Cigarettes and booze are either two crippling addictions that often go hand in hand, or two great tastes that taste great together, depending on who you ask. People who have problems with both are often labelled "addictive personalities" but it turns out there might be something in our brain chemistry that ties both of these addictions together, and might give us a way to fight it.

Protein kinase C epsilon (PKCε) is an enzyme known to influence how we behave around alcohol, but new research also pinpoints it as also a source of nicotine attraction. Mice engineered to lack the enzyme were far less likely to go for nicotine than those with it — and don't worry, it was nicotine water, not tiny little rodent sized cigarettes. Not only were those with PKCε more likely to go after nicotine, they also preferred hanging out in rooms where they had previously been given the drug.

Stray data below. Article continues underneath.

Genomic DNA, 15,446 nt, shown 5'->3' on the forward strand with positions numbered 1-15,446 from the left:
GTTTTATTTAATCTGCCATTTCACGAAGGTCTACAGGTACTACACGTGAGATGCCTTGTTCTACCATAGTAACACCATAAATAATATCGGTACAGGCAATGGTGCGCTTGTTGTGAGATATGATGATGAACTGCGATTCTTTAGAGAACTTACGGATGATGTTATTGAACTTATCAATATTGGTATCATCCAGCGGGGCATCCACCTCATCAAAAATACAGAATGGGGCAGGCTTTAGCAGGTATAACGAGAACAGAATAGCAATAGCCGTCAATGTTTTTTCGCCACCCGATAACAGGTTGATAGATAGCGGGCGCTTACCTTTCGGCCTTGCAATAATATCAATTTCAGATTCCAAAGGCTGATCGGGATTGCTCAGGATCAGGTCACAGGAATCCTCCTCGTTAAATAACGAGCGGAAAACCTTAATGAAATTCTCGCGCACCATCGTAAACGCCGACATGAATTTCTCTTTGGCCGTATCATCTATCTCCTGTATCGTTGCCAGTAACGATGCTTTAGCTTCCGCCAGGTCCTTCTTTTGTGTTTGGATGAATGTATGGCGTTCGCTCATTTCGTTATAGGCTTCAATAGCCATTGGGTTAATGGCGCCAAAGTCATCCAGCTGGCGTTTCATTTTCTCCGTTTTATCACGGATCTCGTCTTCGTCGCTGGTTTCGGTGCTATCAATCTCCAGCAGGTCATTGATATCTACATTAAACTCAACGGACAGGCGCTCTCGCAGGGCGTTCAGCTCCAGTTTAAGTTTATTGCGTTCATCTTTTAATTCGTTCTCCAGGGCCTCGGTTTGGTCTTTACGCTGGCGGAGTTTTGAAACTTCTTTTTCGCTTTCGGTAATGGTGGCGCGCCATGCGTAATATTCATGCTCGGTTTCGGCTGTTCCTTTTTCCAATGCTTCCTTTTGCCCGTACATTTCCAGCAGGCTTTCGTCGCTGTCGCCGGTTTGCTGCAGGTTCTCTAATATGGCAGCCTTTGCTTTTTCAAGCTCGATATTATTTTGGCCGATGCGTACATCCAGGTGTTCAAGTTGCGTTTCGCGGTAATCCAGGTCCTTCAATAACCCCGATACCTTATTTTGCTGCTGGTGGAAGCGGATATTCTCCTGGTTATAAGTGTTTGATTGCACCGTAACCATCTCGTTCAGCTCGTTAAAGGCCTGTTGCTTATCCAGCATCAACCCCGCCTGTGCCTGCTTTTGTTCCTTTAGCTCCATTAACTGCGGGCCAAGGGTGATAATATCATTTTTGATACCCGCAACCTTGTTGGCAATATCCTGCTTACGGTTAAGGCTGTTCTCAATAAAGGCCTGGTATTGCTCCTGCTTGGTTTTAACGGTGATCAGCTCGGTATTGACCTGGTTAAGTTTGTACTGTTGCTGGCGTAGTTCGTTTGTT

This could mean that creating an inhibitor for PKCε could help people fight addictions to both alcohol and nicotine at once.


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